• According to the second embodiment, because at least one of the lateral walls of the room 1 a is constituted by the wall 9 shown in the first embodiment, the same advantages as the first embodiment can be obtained. Furthermore, because one internal space has both functions of gas exchange and storing of the gas flow path constituting the 100% circulation feedback system, the space inside the room 1 a can be effectively utilized and the key part of the system of highly clean rooms can be embedded without narrowing the room compared with the conventional house. Also, because it is necessary to provide only one 100% feedback path, an advantage capable of building the system of highly clean rooms simply and easily with low cost can be obtained. The system of highly clean rooms can be a suitable system when the frequency of going in and out the room 1 a is small and the stay time inside the living space 6 is long relatively.
  • 3. The Third Embodiment
  • FIG. 10 shows a system of highly clean rooms 10 according to the third embodiment.
  • As shown in FIG. 10, in the system of highly clean rooms 10, the room 1 b of the adjacent rooms is provided in the left side in the drawing and the room R2 of the adjacent rooms is provided in the right side in the drawing. In FIG. 10, the room R2 shown by the dot and dash line is a virtual room and its structure is not limited as far as it has a structure independent from the room 1 b. In FIG. 10, the broken line shows walls provided inside the room 1 b such as a partition wall, a ceiling wall, etc. and other structures inside the room 1 b are shown by the solid line.
  • With respect to the system of highly clean rooms, a need for obtaining the higher performance than the system of highly clean rooms shown in the second embodiment may be raised. For example, such a system of highly clean rooms is applied to treatment of an immunodeficiency disease in the hospital, more perfect prevention of infectious diseases in the nursing home for the aged, recuperation at home in general homes, etc. In this case, it is necessary to devise not to deteriorate cleanliness of the space at the moment going in and out between the living space 6 served as a sick room or a nursing room and the outdoors or hallways. For this, a further additional structure is introduced while utilizing the structure of the room 1 a of the second embodiment.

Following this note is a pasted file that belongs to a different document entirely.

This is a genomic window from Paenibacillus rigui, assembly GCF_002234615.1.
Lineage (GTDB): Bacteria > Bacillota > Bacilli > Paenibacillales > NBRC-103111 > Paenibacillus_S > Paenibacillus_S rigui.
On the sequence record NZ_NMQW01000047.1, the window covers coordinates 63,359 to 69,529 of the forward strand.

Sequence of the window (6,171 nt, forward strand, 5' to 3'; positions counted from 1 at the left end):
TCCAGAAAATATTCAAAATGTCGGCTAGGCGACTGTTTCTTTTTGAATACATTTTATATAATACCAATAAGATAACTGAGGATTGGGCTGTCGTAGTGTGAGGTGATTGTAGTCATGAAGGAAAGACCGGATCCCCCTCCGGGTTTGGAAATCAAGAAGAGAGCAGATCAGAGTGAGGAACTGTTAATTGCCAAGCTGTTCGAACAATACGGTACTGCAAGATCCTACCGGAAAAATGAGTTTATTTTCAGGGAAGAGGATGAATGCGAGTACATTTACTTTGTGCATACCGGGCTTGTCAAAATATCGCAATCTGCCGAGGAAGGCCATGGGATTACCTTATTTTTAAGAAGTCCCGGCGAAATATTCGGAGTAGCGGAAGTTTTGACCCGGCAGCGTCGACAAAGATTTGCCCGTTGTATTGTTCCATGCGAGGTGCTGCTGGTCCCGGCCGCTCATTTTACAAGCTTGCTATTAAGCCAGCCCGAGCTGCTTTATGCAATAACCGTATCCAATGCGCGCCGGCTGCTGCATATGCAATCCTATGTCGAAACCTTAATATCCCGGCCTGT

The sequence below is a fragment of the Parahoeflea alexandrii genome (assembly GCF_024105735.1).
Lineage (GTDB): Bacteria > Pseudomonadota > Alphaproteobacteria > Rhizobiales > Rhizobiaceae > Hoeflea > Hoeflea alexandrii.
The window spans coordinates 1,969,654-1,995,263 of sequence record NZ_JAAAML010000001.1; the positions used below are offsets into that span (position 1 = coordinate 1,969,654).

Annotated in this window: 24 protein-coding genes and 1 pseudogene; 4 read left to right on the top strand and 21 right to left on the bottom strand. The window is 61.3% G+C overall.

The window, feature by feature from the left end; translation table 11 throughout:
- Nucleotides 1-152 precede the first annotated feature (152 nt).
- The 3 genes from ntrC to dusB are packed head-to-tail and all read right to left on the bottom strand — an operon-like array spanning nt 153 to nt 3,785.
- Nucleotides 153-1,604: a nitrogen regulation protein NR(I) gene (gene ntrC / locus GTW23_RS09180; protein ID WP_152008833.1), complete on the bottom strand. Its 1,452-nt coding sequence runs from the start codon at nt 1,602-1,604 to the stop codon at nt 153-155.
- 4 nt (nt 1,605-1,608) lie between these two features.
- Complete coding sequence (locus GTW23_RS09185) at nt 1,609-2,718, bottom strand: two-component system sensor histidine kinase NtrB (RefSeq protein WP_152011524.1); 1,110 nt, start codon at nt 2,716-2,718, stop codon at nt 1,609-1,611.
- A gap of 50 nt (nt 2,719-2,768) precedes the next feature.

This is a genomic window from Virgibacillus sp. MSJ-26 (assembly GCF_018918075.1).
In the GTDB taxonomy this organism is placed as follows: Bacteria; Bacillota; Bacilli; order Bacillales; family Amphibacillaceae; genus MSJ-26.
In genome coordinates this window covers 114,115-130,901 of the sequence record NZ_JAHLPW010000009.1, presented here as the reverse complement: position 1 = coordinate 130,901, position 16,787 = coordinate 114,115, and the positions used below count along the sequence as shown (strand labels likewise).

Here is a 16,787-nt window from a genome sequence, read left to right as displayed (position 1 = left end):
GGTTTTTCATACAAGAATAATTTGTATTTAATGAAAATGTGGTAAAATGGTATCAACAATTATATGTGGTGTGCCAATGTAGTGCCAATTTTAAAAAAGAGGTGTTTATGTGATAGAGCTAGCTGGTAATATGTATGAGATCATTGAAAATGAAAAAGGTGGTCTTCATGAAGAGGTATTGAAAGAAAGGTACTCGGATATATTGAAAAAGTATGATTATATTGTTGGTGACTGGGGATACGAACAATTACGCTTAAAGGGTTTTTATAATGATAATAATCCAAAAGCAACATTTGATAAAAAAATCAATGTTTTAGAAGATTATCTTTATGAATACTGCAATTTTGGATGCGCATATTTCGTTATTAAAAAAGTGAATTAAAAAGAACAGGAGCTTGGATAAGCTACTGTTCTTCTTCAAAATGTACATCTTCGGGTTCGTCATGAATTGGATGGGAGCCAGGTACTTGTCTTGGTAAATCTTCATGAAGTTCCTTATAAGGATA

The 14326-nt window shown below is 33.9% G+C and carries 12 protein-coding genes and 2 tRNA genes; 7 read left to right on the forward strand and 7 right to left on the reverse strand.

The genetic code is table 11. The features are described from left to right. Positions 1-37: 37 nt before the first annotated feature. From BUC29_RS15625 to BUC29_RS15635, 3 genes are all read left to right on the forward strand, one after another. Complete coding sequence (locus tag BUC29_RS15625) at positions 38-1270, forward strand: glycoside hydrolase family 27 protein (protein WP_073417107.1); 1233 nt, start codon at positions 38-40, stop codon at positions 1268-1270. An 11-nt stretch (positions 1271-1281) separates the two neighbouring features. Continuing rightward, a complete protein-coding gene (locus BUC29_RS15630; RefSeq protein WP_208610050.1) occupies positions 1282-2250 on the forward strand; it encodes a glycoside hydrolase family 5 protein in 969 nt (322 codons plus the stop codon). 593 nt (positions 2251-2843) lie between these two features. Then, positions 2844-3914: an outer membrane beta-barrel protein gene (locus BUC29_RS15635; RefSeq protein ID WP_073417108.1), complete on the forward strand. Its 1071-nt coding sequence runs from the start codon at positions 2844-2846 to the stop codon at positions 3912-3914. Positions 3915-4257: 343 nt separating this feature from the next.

• That is, in the room 1 b, the lateral wall facing the wall 9 that is the lateral wall constituting the room 1 a shown in the second embodiment is replaced with a wall 13 enclosing the internal space 12 constructed similar to the wall 9. In other words, among the lateral walls constituting the room 1 b, both walls facing each other on the side without the doorway 8 are constituted by the wall 9 and the wall 13 each enclosing the internal space. Here, the internal space 7 enclosed in the wall 9 and the internal space 12 enclosed in the wall 13 are independent each other. The structure of the wall 13 and the internal space 12 may be similar to the structure of the wall 9 and the internal space 7. The wall on the left side in FIG. 10 of the room 1 b is constituted by the wall 13 having the same structure as the wall 9 shown in the first embodiment and the wall 13 is constituted by the outer wall 13 b and the inner wall 13 a. The wall 13 has the internal space 12, i.e., the second internal space, and the internal space 12 is a space adjacent to the living space 6 via the gas exchange membrane 26. The thickness of the internal space 12 is specifically 5 cm or more and 40 cm or less, and preferably 10 cm or more and 20 cm or less, for example. As described later, because the internal space 12 does not need to store the gas flow path 24 in it, the internal space 12 may be of the thin structure having the thickness of 15 cm and less.
  • The gas flow path 24 provided inside the internal space 7 may be provided on the inner wall 9 a. This is because a part of the internal wall 9 a is not constituted by the gas exchange membrane 26. The wall 9 and the wall 13 themselves may be used as the gas flow path. In cases where the wall itself is used as the feedback path, the airway 11 b provided in the wall 9 is shut. The thickness of the gas flow path 24 is preferably 5 cm or more and 10 cm or less as described above. It is possible to increase the thickness of the gas flow path 24 to the thickness of the internal space 7 to increase the cross sectional flow rate and increase the conductance of the flow. A part of the inner wall 13 a of the wall 13 is constituted by the gas exchange membrane 26.